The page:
True To Its Roots: Calvin Wan’s D1 Inspired RX7
For anyone that has followed American professional drifting, the evolution from its roots in Japanese imported D1 demos to the spectacle of a modern Formula Drift competition is somewhat bittersweet. While the combination of low weight and big V8 power of today’s cars is undeniably entertaining to watch, there exists a disconnect between the competition cars of today with their more pedestrian relatives filling up the nearby parking lots. And although this disparity is nowhere close to the near-anonymity of NASCAR’s “stock cars”, their relativity for grassroots drifters and fans is diminishing. But with the stands full, is there any reason to try and hold these cars back? Is there value in preserving OEM integrity?
Calvin Wan, a professional drifter himself, has owned and maintained this RX-7 as a testament to the original D1 Grand Prix street style that existed in Japan around the time that American drifting really got it’s start. The car was purchased as a replacement to his red FD that he wrecked in the inaugural 2003 D1 Grand Prix USA. He contends, “The theme of the build is 2005 Japanese D1 Grand Prix style, where the competition drift cars are basically built up street cars keeping the original spirit of the car. This type of setup involves running unmodified unibodies, OE interior panels, built up OE engines, and keeping as much street amenities as possible while being able to run competitively . . .” While Calvin never intended for this car to be his primary Formula drift competition car, the FD has served as a back-up to his Falken RPS13 and G35.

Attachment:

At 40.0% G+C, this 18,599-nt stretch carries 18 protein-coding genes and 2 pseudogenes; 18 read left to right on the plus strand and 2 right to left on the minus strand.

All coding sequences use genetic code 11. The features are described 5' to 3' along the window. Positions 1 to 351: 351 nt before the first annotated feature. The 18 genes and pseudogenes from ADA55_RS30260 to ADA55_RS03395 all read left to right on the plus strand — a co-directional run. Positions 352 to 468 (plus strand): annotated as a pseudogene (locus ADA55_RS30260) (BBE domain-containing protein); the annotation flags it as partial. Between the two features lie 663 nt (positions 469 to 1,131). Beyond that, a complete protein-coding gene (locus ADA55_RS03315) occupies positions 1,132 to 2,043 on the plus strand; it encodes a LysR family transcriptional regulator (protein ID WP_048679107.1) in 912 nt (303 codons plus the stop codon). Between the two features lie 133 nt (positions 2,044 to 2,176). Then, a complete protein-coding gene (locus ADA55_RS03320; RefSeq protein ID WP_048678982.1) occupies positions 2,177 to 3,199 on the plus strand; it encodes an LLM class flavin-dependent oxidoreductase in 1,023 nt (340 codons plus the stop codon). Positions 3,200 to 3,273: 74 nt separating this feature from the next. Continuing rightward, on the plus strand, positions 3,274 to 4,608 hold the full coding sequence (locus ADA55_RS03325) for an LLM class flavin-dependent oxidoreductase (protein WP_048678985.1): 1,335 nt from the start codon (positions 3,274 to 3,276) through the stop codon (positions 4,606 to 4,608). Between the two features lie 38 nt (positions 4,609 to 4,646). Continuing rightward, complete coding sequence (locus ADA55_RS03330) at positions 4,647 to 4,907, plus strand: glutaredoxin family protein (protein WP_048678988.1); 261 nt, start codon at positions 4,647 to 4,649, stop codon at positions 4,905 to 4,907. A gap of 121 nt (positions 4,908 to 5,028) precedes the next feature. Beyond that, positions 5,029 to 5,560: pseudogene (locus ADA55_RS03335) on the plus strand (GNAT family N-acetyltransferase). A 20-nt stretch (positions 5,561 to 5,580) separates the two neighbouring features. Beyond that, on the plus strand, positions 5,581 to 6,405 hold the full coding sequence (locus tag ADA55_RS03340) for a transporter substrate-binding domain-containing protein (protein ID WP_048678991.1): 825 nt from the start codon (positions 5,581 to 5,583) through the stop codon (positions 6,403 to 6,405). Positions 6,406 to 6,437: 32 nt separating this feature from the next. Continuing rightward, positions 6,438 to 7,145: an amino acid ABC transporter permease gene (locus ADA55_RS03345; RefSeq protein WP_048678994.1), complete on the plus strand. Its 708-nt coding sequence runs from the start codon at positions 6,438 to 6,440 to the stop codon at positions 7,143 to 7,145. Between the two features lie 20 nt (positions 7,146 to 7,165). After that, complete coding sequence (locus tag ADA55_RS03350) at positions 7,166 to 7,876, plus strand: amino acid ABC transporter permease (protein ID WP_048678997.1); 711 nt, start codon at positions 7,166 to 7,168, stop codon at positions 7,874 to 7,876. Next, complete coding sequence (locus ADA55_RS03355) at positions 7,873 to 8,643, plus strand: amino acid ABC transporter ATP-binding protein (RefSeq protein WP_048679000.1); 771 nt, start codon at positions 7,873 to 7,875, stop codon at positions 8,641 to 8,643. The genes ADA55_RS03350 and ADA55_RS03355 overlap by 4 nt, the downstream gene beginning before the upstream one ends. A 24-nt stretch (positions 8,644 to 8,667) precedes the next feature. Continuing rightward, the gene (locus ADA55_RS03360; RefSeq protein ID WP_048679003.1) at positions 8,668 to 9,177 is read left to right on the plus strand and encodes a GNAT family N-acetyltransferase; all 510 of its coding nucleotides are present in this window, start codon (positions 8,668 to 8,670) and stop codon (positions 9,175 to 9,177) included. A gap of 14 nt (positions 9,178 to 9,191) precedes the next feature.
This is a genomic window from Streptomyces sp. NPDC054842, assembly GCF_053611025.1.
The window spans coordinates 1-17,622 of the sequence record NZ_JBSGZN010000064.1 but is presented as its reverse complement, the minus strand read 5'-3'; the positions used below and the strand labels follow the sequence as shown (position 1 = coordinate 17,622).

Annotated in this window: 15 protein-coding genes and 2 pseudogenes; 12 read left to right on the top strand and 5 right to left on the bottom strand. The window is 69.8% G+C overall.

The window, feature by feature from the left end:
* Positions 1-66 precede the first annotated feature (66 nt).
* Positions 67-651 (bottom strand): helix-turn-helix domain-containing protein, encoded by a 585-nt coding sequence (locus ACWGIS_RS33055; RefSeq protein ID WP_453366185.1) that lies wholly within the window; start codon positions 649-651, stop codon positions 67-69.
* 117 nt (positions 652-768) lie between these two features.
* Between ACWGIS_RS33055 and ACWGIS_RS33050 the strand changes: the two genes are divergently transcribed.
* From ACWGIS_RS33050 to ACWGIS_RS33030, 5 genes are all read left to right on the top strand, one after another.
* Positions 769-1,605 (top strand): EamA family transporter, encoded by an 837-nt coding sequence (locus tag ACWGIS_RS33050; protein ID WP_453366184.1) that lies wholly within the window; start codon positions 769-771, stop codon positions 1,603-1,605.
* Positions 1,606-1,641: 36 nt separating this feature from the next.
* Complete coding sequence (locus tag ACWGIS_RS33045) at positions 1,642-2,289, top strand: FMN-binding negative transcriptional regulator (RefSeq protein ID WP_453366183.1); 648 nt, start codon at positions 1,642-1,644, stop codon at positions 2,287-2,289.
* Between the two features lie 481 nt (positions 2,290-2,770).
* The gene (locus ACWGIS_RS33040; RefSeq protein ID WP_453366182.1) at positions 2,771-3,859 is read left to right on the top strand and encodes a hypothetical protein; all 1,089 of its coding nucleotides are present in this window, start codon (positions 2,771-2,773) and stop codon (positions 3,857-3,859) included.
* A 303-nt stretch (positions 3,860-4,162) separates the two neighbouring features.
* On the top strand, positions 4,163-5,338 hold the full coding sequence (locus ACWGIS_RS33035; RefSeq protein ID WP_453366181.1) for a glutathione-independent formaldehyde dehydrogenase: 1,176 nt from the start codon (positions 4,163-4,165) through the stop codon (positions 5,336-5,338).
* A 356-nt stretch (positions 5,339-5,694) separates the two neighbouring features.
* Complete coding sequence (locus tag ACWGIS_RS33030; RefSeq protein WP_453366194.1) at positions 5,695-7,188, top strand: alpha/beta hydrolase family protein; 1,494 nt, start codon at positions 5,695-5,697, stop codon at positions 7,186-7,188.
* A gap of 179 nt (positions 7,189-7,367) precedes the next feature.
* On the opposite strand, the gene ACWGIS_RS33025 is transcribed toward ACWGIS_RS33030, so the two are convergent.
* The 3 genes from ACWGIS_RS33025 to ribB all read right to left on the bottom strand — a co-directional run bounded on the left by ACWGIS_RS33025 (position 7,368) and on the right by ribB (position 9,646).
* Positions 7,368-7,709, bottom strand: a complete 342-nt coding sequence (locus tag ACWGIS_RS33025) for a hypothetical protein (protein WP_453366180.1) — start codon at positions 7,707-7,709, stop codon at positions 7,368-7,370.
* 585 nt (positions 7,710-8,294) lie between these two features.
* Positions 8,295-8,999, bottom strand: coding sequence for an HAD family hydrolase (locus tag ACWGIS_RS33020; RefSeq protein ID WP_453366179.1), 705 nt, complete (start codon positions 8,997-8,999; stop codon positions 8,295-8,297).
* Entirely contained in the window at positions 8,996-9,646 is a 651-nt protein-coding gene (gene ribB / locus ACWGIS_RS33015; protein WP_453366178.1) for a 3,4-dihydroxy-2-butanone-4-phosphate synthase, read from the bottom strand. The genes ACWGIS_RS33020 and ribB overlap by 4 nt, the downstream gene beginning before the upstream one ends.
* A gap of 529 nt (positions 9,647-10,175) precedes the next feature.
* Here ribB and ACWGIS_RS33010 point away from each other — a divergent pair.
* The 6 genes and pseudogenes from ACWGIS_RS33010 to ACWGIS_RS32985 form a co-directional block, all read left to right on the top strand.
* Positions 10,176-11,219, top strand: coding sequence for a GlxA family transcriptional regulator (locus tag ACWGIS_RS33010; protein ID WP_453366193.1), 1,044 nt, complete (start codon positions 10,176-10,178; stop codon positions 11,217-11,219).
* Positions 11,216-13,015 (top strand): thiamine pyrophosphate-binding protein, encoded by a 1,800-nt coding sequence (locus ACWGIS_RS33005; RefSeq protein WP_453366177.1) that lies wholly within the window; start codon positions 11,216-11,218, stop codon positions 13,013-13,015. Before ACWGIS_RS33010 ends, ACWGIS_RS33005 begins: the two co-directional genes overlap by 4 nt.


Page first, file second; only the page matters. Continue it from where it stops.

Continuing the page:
Calvin admits that most difficult aspect of owning and racing this car has been maintaing a balance between his commitment to keeping his intended street style of this car and keeping the car competitive. He argues, “In order for cars to be competitive nowadays, you need to cut off as much sheet metal as possible to shave weight, 600+hp with tons usable torque (aka V8 power), retarded amounts of steering angle, quick change rear ends, modified suspension geometry to gain traction, etc. So for my car to be able to compete with todays drift cars, I would have to trash everything and rebuild an entirely new RX-7 without any trace of an FD3S soul.” And perhaps that point lies at the heart of the issue. At what point in a car’s modification does one lose the soul of the car? Is that even possible? Should that even concern us? Ultimately, context should and will determine the answer to those issues. Formula Drift is meant to entertain, so I’m not sure that anyone in that arena should ever shy away from making a car faster, lighter, and smokier. But cars like Calvin’s FD deserve a place in this scene; they preserve a moment in the sport’s history that’s worth remembering, and that should serve as inspiration to grassroots and pro drifters alike. Cars like this keep us grounded, tied to our roots, reminding us that we can take our beaters, yank the e-brake, and drive like a bat outta hell.
Editor: Andy Carter